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Concealed Food, Broken Workers

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The title of this post is the title of one of my chapters in Out of Sight. Dissent has published an excerpt from the book to coincide with this evening’s Brooklyn event. I write a lot about food and food production in the book. Here’s a bit of it:

Here’s the thing about food: because it is so important to our lives and our health, it is one set of products where we can effectively resist the concealment of production. Eating is a profound, if everyday, experience that affects our health and our happiness. The explosive growth in farmers’ markets, concerns about genetically modified organisms, and fears of pesticides have challenged the industrial food complex, just not over its treatment of workers. Free-range chickens and cattle have become highly desirable and expensive products, both for taste and for health and safety concerns, but less so because of the workers injured and killed in the meatpacking plants.

We can see the current local food movement as a backlash against corporations’ efforts to hide their operations from us. We cannot control very much about our relationship to the larger economy. But regional food networks, with production ranging from rooftop gardens to large farms on the outskirts of cities, can bring a significant amount of food democracy back into cities while providing enormous environmental benefits compared to the current system. Eschewing monocultures for diversified food crops would cut down on the pesticides and herbicides needed, meaning less fertilizer, less pollution, and healthier rivers, lakes, and oceans as well as small farmers who could afford to live and farm without expensive chemicals.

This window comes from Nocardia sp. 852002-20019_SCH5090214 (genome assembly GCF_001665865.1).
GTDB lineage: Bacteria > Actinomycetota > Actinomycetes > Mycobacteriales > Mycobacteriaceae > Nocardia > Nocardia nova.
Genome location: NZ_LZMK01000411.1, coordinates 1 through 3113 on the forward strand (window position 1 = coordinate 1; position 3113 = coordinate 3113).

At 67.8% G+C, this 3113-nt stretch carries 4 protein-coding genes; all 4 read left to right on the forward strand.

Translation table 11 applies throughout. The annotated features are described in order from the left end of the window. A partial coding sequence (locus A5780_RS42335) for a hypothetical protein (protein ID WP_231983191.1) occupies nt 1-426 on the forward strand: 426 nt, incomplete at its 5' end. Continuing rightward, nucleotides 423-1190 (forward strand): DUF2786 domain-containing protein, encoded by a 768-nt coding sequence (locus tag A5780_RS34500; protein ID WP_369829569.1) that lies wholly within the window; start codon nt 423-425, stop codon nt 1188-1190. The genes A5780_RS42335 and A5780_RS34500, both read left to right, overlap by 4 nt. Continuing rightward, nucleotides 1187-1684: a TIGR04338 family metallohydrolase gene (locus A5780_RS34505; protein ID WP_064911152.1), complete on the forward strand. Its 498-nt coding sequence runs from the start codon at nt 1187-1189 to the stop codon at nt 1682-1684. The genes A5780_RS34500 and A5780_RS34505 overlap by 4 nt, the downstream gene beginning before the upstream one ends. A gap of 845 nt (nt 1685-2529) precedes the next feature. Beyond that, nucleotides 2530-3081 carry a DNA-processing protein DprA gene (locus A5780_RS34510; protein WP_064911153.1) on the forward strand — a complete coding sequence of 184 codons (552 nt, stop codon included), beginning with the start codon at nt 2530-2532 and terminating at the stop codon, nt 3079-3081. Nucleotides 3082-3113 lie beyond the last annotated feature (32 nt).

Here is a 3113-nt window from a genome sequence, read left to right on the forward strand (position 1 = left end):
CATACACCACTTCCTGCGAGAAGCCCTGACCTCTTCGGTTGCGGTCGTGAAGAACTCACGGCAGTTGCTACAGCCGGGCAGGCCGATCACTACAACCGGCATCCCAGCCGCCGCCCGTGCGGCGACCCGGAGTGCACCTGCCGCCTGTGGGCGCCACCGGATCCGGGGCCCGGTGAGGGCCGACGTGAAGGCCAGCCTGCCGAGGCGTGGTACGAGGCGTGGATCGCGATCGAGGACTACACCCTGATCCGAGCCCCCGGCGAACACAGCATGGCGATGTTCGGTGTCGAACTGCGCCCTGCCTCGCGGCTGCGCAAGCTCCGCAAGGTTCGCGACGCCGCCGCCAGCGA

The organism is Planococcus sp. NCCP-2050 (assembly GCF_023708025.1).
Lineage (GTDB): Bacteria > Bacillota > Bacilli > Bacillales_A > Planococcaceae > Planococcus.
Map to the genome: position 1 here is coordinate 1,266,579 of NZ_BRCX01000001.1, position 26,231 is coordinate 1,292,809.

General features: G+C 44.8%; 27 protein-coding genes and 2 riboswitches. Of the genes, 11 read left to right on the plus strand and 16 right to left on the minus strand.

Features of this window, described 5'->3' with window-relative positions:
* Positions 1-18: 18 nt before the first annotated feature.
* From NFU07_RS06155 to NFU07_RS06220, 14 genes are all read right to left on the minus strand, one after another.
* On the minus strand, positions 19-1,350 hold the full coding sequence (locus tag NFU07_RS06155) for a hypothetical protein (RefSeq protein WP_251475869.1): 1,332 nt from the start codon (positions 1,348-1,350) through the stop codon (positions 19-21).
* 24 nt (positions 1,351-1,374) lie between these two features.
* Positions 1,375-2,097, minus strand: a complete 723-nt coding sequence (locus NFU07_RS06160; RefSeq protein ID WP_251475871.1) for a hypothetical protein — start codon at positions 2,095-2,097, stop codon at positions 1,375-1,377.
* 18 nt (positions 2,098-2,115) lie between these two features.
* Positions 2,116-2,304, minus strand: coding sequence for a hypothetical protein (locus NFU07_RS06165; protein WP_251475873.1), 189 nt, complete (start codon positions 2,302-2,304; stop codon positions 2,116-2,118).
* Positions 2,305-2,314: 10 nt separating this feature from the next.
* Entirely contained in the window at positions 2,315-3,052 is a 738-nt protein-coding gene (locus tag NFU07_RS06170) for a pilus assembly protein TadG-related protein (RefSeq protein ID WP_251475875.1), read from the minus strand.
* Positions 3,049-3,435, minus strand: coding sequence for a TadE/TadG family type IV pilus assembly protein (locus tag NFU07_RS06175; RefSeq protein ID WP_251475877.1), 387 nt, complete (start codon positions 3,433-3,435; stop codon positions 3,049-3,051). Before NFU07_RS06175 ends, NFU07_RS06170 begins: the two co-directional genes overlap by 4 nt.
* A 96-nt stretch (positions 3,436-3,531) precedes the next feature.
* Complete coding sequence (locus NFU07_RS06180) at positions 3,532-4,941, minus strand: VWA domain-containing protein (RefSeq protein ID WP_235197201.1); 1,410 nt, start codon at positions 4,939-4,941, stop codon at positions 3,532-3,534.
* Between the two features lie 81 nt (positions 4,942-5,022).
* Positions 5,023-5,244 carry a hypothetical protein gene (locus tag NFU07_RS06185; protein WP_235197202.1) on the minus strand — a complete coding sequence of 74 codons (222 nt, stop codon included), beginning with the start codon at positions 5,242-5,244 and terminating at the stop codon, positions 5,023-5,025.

But food movements also need to be justice movements and connect to bigger issues. If we are serious in thinking about a democratic food system, we have to support good working conditions throughout the food industry. It means we need to support farmworker and meatpacker unions. We have to end the tipped minimum wage and demand greater funding for OSHA and the FDA to inspect our food factories.

Ultimately, our food problems stem from the same lack of democracy that plagues our society. In our food system, animals are abused, workers die, waterways become polluted with animal waste, and wildlife dies. Yet most of us have no idea this is happening. If we can demand ethically produced food that allows consumers insight into food production, we can go far to reshape the world into a more just and sustainable place. Food corporations, from Monsanto to McDonald’s, hope this never happens.

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